15th International Congress of Phonetic Sciences (ICPhS-15)
One of the challenges for cognitive neuroscience is to identify functional roles of brain regions involved in complex decision-making phonological tasks. The Chinese language provides an optimal window for investigating extraction of segmental and suprasegmental units. The aim of this fMRI study is to elucidate neural mechanisms involved in extraction of Chinese consonants, rhymes, and tones in non-minimal and minimal pairs. Triplets of minimal or non-minimal pairs of Chinese monosyllables were constructed to compare consonants, rhymes, and tones. Ten Chinese and English subjects were asked to selectively attend to intrasyllabic components of the target syllables and make discrimination judgments. In comparison to the English group, the Chinese group showed increased activation in the left posterior prefrontal cortex (PFC) when processing consonants, rhymes, or tones, no matter the stimulus type, minimal or non-minimal. Comparisons of non-minimal to minimal pairs within the Chinese group revealed activation of areas outside of the left posterior PFC for consonants and rhymes; for tones, bilateral activation in anterior and posterior prefrontal regions, and in predominantly left-sided inferior parietal regions. Comparisons of consonants, rhymes, and tones within stimulus type (minimal, non-minimal) show left posterior prefrontal activation for rhymes in the Chinese group, tones in the English group. These findings support the notion of an attention-modulated neural network underlying different aspects of phonological processing.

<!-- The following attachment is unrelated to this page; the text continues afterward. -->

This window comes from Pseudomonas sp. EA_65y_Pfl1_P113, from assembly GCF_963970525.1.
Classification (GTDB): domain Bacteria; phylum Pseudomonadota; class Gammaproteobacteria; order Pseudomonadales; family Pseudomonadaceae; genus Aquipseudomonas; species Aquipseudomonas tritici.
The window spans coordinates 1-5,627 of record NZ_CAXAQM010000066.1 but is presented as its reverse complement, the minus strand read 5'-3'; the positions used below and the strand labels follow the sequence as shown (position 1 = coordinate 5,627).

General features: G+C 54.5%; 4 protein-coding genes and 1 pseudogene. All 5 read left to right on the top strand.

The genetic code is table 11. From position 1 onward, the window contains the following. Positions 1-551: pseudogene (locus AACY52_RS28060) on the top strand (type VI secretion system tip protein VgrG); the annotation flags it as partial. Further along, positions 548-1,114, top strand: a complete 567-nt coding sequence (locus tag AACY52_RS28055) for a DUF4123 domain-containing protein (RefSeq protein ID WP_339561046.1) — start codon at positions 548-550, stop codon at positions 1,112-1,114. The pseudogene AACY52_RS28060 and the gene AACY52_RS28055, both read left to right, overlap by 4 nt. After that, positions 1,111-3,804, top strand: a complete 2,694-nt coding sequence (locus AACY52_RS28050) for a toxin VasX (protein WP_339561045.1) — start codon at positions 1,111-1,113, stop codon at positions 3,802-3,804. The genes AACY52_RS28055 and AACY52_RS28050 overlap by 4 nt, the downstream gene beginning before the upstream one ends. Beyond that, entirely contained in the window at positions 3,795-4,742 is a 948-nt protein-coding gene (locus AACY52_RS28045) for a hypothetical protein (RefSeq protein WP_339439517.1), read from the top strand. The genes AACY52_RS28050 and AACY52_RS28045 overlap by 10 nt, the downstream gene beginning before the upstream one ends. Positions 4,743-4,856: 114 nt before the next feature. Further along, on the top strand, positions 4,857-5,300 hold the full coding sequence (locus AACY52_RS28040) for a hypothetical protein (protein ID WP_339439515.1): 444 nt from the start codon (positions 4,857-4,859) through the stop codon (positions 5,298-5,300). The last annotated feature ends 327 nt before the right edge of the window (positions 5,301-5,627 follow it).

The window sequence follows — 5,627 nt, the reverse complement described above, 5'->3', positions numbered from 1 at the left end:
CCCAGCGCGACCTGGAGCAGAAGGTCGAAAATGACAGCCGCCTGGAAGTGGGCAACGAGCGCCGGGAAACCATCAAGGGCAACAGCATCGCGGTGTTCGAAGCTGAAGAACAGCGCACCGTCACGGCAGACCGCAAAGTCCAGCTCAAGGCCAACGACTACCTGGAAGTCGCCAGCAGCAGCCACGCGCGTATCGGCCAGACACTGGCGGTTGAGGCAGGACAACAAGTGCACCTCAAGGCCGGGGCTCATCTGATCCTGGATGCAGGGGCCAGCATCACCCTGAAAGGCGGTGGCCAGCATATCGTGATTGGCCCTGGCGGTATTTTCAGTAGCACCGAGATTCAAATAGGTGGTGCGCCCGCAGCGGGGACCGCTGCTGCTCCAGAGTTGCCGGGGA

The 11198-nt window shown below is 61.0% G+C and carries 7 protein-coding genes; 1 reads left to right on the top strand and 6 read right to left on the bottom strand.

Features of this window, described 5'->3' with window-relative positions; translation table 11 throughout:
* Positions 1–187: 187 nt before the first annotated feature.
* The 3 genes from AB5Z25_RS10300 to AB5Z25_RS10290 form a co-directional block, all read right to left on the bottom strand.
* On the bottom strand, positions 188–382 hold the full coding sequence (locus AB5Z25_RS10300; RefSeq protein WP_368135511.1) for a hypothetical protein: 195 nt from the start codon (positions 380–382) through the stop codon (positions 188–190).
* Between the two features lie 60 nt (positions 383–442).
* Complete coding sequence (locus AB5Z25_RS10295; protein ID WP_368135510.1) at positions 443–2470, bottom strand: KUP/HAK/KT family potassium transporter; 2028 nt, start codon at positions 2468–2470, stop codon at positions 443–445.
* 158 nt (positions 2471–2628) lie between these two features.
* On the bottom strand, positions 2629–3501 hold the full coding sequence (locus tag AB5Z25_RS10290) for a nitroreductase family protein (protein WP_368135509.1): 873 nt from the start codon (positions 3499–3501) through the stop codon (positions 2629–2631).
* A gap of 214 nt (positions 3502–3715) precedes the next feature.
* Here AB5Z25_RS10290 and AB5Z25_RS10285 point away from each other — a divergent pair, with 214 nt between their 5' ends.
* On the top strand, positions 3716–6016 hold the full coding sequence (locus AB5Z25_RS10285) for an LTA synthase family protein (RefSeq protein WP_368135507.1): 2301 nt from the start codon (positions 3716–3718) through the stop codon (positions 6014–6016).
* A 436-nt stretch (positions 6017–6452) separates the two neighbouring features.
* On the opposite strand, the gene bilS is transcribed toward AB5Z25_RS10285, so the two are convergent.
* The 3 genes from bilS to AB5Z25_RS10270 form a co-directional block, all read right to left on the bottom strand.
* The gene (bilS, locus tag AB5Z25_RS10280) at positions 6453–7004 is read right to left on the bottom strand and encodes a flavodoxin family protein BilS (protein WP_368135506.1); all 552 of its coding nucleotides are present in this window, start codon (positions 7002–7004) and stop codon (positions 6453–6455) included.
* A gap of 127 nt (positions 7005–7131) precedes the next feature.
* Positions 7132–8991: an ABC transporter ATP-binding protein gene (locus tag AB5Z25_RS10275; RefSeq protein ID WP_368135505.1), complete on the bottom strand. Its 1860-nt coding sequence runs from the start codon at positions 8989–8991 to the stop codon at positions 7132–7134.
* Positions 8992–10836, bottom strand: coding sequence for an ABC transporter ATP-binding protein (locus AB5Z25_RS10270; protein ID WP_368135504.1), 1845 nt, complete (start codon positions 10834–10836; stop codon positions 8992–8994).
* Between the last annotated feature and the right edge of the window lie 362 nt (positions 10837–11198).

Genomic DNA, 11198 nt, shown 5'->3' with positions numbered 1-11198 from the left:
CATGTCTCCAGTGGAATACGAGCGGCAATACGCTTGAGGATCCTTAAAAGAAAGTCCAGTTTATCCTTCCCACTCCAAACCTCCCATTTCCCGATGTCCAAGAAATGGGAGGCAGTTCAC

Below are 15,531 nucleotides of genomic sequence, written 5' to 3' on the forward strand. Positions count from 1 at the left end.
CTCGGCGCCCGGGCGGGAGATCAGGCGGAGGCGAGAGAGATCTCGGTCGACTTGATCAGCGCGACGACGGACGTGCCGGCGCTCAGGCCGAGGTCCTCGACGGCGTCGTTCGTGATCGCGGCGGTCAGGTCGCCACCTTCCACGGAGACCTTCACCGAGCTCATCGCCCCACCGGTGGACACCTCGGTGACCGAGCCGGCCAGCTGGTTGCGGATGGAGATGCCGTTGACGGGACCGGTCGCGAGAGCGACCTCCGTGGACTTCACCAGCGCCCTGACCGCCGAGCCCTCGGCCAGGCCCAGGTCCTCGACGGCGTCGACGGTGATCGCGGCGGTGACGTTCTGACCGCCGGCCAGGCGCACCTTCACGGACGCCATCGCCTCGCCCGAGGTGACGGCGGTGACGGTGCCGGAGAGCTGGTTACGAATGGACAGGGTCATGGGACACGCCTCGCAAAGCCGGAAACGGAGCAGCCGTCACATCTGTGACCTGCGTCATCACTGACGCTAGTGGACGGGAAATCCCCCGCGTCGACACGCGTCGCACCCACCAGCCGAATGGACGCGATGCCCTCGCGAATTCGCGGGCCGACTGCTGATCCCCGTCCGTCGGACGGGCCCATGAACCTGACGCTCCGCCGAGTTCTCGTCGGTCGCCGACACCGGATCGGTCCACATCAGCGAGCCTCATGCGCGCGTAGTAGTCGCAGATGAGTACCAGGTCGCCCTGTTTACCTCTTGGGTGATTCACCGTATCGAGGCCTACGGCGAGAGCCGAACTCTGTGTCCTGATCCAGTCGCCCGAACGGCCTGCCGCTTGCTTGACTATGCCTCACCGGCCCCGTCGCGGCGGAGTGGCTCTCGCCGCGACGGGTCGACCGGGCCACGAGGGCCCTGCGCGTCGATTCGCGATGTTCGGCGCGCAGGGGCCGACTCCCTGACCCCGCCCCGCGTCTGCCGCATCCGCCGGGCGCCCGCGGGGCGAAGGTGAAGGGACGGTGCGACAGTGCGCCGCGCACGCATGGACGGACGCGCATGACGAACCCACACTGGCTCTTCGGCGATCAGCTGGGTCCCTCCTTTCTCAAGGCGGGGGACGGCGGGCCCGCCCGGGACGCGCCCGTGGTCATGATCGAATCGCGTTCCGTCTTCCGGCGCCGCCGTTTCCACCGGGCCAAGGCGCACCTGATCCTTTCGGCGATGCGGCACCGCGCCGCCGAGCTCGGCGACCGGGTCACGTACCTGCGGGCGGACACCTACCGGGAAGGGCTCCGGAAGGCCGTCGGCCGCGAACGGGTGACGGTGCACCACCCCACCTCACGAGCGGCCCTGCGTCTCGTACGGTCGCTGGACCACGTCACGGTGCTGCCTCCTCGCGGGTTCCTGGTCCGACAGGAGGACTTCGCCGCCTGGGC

Bibliographic reference. Gandour, Jack / Dzemidzic, Mario / Wong, Donald / Lowe, Mark / Xu, Yisheng / Tong, Yunxia / Li, Xiaojian (2003): "Specialization of posterior prefrontal cortex: segmentation or something else?", In ICPhS-15, 2525-2528.